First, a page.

Still Learning To See

The bones of trees

This time of year the Vermont hillsides are mostly bare of leaves. I find the leaves that are left, perhaps because they are the few remaining, to be inordinately beautiful, especially against the blue sky.

What is left are the “bones” of those trees—the trunks and branches—allowing me to see the shapes that were hidden all summer long.

I celebrate this time of being able to see the bones of trees. It takes only a few moments of setting aside my own busy thoughts to become completely enchanted by these miraculous living beings.

Today the wind was blowing hard. The last few leaves launched across the sky, branches swinging back and forth. Yes, no doubt, some came down but most are still there for another day, even the snowy days that are coming soon. The bones will rest until spring puts them to work pumping life back into the trees. Until then, I’ll be happy to walk a back-county road lined with these old friends of mine.

This entry was published on November 26, 2021 at 7:01 pm and is filed under Fall colors, John Snell, John Snell Photographer, Leaves, Patterns, Photograph, Snow, Trees, Vermont, Winter, Bookmark the permalink. Follow any comments here with the RSS feed for this post.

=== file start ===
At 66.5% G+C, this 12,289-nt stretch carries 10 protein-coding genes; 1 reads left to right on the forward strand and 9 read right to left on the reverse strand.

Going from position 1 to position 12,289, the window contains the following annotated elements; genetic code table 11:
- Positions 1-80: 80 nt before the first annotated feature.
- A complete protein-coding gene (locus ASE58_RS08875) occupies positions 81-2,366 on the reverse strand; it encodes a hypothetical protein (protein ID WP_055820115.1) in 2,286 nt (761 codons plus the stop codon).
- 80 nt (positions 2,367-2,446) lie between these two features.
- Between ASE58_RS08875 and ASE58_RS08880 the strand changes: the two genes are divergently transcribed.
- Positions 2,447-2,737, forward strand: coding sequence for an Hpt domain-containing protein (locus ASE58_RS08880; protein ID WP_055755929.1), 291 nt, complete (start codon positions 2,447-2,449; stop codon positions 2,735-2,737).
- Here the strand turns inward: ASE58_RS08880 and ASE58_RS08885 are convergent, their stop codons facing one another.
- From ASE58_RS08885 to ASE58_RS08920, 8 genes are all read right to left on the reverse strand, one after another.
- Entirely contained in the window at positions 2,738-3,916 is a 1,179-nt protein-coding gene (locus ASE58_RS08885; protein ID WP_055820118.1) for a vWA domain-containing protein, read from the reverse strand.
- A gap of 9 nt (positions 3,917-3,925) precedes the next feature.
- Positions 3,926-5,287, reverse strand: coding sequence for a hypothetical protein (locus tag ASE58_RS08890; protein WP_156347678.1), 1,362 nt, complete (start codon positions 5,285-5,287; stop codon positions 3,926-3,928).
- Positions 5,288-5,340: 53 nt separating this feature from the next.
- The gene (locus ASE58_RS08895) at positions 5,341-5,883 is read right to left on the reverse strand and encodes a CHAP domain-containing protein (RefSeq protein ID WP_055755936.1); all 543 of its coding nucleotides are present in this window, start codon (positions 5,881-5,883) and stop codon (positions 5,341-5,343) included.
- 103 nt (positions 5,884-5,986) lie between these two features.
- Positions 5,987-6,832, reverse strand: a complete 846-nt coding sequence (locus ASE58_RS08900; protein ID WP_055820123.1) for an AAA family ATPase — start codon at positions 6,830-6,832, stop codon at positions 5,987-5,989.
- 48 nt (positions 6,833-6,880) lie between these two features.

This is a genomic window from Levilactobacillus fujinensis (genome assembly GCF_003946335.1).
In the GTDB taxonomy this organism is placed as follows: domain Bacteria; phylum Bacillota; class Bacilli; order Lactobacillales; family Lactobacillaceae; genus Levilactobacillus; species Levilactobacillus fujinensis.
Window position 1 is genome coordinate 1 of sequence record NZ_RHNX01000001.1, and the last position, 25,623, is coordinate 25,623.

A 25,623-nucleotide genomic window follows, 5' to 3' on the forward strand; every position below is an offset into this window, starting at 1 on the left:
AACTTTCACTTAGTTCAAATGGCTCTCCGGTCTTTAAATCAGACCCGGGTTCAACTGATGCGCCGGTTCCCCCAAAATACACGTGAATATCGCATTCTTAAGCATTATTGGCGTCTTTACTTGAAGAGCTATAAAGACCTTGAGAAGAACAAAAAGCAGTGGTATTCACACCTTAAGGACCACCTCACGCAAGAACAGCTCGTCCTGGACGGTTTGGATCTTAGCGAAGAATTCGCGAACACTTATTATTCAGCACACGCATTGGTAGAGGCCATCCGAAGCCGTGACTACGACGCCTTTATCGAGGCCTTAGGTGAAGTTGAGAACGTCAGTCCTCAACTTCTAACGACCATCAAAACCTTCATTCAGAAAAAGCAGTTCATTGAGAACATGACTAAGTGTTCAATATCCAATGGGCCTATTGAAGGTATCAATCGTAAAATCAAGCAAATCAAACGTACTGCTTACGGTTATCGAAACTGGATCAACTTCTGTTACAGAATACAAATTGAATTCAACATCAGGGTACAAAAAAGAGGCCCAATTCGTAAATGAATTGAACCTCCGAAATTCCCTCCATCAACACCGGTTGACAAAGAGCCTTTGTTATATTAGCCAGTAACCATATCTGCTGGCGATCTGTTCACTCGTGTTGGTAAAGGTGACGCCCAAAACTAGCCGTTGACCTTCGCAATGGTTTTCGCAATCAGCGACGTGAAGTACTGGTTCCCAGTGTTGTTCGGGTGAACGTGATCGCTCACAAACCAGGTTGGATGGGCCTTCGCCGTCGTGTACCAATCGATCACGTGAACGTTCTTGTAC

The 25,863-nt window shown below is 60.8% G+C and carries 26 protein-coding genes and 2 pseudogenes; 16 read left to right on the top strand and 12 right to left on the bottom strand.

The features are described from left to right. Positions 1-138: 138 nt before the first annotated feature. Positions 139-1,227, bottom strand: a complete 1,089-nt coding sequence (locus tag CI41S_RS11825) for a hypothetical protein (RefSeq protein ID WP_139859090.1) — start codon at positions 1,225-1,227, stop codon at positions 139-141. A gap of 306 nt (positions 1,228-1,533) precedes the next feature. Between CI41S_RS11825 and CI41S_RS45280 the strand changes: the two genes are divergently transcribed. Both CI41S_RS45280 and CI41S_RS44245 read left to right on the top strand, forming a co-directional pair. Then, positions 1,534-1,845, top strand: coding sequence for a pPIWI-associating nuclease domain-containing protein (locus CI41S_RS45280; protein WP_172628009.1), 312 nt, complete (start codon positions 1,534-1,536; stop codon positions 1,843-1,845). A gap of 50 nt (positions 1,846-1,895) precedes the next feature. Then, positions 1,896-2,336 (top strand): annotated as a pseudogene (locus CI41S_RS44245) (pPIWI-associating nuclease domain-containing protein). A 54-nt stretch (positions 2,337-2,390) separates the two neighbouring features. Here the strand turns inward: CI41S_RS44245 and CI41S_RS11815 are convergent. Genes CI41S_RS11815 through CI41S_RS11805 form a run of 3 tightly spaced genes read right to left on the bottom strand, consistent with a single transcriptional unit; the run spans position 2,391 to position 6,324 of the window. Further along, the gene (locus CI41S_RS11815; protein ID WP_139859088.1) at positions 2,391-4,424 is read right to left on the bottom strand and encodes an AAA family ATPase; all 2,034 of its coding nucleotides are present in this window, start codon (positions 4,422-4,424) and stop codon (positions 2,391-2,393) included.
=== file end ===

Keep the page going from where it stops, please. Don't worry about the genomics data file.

3 thoughts on “The bones of trees

  1. Alban Richey on said:

    Hardwood trees go through phases, but nothing quite matches the changing colors of the Eastern Larch or Tamarack. Here at Westview Meadows we have a couple of marvelous examples. You might put it on your calendar for spring or next fall to visit visit and observe the changes day by day.

    • Thank you, my friend, for this lovely comment. And how right you are! I planted a 2′ tall tamarack (or as my old friend Norm Hudson called them, Hakamatack) when our son was 3 years old. He and the tree have now grown for 45 years and both at big, strong and stunning. The tree is about 50′ tall and I enjoy it all year long. I miss seeing you and the rest of the crew up at Westview. Please give my regards and enjoy the view out the windows of the snow this morning.

  2. Pingback: The bones of trees – Pleasures of Plants

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